Affiliations: [a] Department of Anesthesia, Pain Management and Perioperative Medicine, Faculty of Medicine, Dalhousie University, Halifax, Canada
| [b] Praxisklinik Herz und Gefäße, Dresden, Germany
| [c] Institute of Clinical Haemostasiology and Transfusion Medicine, University of Saarland, Homburg, Germany
| [d] Department of Bioengineering, Imperial College London, London, UK
| [e] Central Institute for Biomedical Engineering, Department of Biomaterials, University of Ulm, Ulm, Germany
Corresponding author: A. Krüger-Genge, Department of Anesthesia, Pain Management and Perioperative Medicine, Faculty of Medicine, Dalhousie University, Halifax,
Canada. E-mail: firstname.lastname@example.org.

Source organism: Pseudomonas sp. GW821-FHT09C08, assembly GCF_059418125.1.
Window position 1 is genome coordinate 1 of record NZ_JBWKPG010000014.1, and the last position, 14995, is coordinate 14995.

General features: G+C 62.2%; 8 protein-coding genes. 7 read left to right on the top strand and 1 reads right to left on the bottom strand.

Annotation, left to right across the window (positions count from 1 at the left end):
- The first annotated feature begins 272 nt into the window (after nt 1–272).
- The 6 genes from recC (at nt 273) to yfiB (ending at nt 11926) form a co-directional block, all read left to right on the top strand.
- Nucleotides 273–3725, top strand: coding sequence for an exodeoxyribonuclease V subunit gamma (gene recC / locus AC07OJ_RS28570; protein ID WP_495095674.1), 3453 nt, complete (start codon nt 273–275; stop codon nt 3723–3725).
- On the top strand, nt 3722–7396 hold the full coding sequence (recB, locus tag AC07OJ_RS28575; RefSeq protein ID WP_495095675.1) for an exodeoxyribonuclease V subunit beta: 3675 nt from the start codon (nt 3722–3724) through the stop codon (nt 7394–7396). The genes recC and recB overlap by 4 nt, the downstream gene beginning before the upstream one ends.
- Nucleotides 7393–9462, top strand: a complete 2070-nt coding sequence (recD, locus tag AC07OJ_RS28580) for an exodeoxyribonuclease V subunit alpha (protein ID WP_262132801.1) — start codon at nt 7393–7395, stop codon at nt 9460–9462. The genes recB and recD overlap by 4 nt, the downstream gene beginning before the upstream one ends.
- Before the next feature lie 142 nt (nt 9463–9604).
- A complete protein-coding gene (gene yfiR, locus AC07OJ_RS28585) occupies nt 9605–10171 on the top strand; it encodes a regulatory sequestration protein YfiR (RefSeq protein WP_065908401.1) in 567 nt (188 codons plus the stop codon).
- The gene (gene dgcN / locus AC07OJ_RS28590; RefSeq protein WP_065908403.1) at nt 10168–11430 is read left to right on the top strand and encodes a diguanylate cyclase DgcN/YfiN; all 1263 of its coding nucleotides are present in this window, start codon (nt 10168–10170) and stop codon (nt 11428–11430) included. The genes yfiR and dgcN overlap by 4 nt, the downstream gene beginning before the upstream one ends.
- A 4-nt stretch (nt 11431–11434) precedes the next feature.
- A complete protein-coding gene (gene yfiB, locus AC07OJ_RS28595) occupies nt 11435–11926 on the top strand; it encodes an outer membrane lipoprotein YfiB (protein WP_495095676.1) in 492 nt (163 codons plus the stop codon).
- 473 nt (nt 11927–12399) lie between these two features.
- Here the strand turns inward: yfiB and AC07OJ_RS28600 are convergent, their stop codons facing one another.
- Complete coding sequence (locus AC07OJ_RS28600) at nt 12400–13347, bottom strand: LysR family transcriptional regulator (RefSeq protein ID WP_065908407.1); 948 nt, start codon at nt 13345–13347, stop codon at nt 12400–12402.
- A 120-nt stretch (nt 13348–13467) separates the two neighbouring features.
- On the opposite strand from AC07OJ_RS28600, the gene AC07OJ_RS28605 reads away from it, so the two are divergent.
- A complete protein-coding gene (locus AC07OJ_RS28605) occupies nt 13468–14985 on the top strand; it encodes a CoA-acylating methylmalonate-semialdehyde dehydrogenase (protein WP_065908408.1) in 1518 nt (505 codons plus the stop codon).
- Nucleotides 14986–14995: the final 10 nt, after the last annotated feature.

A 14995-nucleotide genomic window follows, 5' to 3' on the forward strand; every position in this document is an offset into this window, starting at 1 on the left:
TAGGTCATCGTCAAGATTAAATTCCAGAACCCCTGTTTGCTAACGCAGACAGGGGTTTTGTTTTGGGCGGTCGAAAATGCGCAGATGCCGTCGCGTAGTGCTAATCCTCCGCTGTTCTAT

Abstract: In static or low-flow conditions erythrocytes form linear or three-dimensional aggregates with characteristic face-to-face morphology, similar to a stack of coins, often called rouleaux formation. This aggregation is reversible and shear dependent (i.e. dispersed at high shear and reformed at low shear or stasis) and caused by a variety of macromolecules present in the blood plasma. The plasma protein fibrinogen is the major plasma component promoting red blood cell (RBC) aggregation in blood, with an almost linear relationship between aggregate size and plasma fibrinogen concentration. However, other plasma proteins are also reported to increase RBC aggregation, e.g. α2-macroglobulin, immunoglobulin M or G. In addition, there is evidence, that plasma lipids like cholesterol or triglyceride may influence the aggregation of erythrocytes. In this study we evaluated whether there is an independent influence of proteins and lipids on the RBC aggregation. Using a regression analysis, we analyzed the correlation between the fibrinogen-, α2-macrogobulin-, immunoglobulin M-, Antithrombin III-, Protein C-, Factor VIII-, total cholesterol- and triglyceride concentration with RBC aggregation in blood samples from 2717 apparently healthy subjects or patients. An univariate analysis showed, that the only variable which correlates on a biologically relevant level is fibrinogen (r = 0.46). The multiple correlation coefficient corresponded to rmult = 0.589 what indicated that nearly 59% of the variation of the erythrocyte aggregation can be explained by the influencing factors used in this model. This clearly showed that there are additional factors which are involved in the process of erythrocyte aggregation and still are under discussion.